Volvo V90 Cross Country and Volvo V90: A Wagon For the Ages in Either Configuration

August 12, 2017 Updated: August 12, 2017

Success in a game like football, is measured in inches.

In the automotive arena, measurements are more precise, smaller—often millimetres make a difference. In a world where precision and engineering can make or break how a vehicle sits, how it handles, how it performs, being accurate and precise is crucial. The devil is in the details!

Such is the case of a tale of two cars with similar looks and nomenclature from the exact same manufacturer. The Volvo V90 and the V90 Cross Country. One of the major differences between both vehicles is 60 millimeters—60 millimetres. That’s 2.3622 inches, less than the width of most popular smartphones.

As a manufacturer of innovative, well-designed and engineered modes of transport, that measurement is positively huge. The 60 millimetres is the difference in height (ground clearance) between the V90 and the V90 Cross Country—in favour of the Cross Country, arguably the rugged sibling to the overall charm and appeal of the award-winning V90, a wagon—a stepping stone, a gateway if you will to the magnificent Volvo XC90 mid-size luxury SUV—sharing similar DNA and platform.

Recently we had the good fortune to drive each of the two V90s for an extended period and here are our thoughts.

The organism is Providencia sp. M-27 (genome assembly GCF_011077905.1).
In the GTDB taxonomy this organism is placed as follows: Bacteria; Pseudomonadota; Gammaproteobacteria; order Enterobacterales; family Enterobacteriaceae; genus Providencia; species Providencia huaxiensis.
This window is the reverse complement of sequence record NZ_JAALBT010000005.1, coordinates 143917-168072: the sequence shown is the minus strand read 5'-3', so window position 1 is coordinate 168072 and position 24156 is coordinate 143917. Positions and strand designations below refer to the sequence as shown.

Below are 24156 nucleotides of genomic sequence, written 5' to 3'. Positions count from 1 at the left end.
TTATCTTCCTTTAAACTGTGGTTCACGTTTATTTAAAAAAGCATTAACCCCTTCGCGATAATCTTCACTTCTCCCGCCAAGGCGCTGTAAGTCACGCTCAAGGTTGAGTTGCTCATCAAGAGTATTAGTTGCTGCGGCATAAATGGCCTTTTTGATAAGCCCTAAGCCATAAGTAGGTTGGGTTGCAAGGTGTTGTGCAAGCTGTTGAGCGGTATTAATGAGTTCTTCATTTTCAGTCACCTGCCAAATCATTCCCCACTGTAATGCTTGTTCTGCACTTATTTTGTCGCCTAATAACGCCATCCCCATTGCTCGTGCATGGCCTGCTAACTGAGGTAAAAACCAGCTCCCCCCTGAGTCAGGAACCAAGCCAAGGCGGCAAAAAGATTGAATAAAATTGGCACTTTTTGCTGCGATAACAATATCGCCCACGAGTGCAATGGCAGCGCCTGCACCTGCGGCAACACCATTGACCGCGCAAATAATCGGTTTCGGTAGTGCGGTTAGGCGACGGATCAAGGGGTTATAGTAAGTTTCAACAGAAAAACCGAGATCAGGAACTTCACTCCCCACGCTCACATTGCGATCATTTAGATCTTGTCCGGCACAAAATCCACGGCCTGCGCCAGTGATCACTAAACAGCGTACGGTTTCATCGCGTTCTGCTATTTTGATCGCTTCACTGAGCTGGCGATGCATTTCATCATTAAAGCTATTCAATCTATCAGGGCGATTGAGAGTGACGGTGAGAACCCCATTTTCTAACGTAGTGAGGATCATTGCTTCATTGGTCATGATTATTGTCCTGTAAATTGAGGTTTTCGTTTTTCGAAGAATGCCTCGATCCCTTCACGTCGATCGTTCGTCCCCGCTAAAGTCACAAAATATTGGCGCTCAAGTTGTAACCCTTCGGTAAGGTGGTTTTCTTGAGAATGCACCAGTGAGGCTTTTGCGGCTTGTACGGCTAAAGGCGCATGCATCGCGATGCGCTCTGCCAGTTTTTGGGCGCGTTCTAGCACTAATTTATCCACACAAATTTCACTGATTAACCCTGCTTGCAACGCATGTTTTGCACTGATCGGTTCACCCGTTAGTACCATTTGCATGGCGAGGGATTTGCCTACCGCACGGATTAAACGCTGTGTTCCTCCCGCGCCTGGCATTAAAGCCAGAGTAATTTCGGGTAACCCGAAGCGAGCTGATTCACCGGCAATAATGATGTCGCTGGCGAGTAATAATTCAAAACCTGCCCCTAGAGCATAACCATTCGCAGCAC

Volvo V90 Cross Country (Volvo Canada)
Volvo V90 Cross Country (Volvo Canada)

Many years ago, the late actor, Dudley Moore starred in a 1990 movie called “Crazy People”. Paraphrasing, as a form of therapy, Moore’s character enlists the unwitting help of mentally unstable patients in an institution to come up with advertising campaigns. One such effort was the Volvo tag line—”Buy Volvo. They’re boxy but they’re good.” That was then. Now, 27 years later one thing still resonates from that movie: Volvos are still good and highly-rated by the Insurance Institute for Highway Safety (IIHS)—but they are far from boxy. Today, the lines of the latest iterations of available vehicles have sweeping, attractive and elegant lines with excellent innovative technology and some of the finer engines in the business under their hoods.

It’s definitely a new day for Volvo and both versions of the V90 speak to that.

Volvo V90 Cross Country